Early life 
Cline was born near St. Thomas, Ontario in the early 1880s. In his teens, he traveled to England and joined the British South Africa Company's cavalry. He rode with the Matabele Field Force for the defence of Bulawayo and then stayed in South Africa, where he later fought in the Boer War, earning a Distinguished Conduct Medal.
After recovering from malaria, Cline returned to Canada and moved to Hazelton, British Columbia in the winter of 1904. In Hazelton he tried his hand at many jobs, beginning with mail delivery in the form of mushing the huskies down the frozen Skeena River to the coast and back again. He freighted supplies by canoe, worked as a pilot on a sailing sloop and was a foreman at the Silver Standard mine. In 1914, he finally found his niche. On the day of the second robbery at the Union Bank in New Hazelton, Cline was asked by Hazelton's Chief Constable, Ernie Gammon, to join the posse that would capture three of the four surviving bandits. Shortly thereafter, Cline joined the police force at Hazelton and would be a policeman in British Columbia for the next thirty-two years. He acquired the nickname "Dutch" because of his tendency to pepper his English language with a liberal smattering of Cape Dutch, Swahili and Chinook, often all in the same sentence.
While Cline lived in Hazelton he became acquainted with the mule-packer Cataline and the two men would often engage in long conversations. To a casual eavesdropper, these conversations would have sounded quite strange indeed: like Cline, Cataline also spoke in several different languages at once. In Cataline's case, French, Spanish, and one of his own invention. Nevertheless, the two men understood each other perfectly.
As a frontier policeman, Cline often found himself in the role of prosecuting attorney as well as arresting officer. It was through these court battles that he became acquainted with the criminal defense lawyer, Stuart Hendersen. In 1919, Cline contacted Hendersen to represent Simon Gunanoot. The case received national press attention and was one of the most talked about trials of that era. Gunanoot was found not guilty.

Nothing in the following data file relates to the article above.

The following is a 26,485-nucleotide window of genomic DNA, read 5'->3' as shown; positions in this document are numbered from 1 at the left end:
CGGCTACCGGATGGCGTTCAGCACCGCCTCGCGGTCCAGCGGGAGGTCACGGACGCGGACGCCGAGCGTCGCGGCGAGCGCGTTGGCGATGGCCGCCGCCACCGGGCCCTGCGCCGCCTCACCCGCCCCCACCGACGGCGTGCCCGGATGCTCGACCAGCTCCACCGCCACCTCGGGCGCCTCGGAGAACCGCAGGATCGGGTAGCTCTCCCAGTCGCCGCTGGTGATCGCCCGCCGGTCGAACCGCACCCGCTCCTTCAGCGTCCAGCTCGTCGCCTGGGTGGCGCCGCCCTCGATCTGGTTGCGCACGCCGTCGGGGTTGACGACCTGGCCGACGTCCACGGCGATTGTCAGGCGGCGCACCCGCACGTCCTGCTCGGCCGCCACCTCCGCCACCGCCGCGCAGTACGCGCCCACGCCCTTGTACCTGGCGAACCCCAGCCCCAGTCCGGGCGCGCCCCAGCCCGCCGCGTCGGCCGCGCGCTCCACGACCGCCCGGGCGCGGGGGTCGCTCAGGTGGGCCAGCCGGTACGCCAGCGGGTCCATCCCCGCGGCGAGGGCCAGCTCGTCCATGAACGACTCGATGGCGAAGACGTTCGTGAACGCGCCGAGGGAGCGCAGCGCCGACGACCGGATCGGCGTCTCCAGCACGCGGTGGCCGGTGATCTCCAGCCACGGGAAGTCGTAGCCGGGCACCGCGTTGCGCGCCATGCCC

Throughout his years on the Hazelton police force, he became known as a man of common sense and integrity, often willing to apply practical solutions to a situation, rather than always going "by the book". He had a wheelbarrow in which he would haul the patrons of the local hotels who had imbided too freely off to the Skookum House, (jail). Cline jokingly referred to his wheelbarrow as the "Hazelton Patrol Wagon". His earlier experience with mushing sled dogs would come in handy on many occasions, once he took a dog team 170 out of town to an isolated cabin along the Yukon Telegraph Line, to investigate the disappearance of a lineman who, as it turned out, had frozen to death.
Many of these stories would be featured in the magazine BC Outdoors and some would go on to be published in Art Down's Pioneer Days in British Columbia series.
Then with pioneer sternwheeler historian, Wiggs O'Neill, Cline co-authored, Along the Totem Trail: Port Essington to Hazelton.
Cline died in Burnaby on 8 May 1964.
Near Hazelton, Cline Peak and Sperry Creek were named in his honor.
- Pioneer Days in British Columbia Volume 4 Article 6, Cecil Clark and Art Downs ISBN 0-9690546-8-8
- The Far Land, Eva MacLean ISBN 0-920576-41-9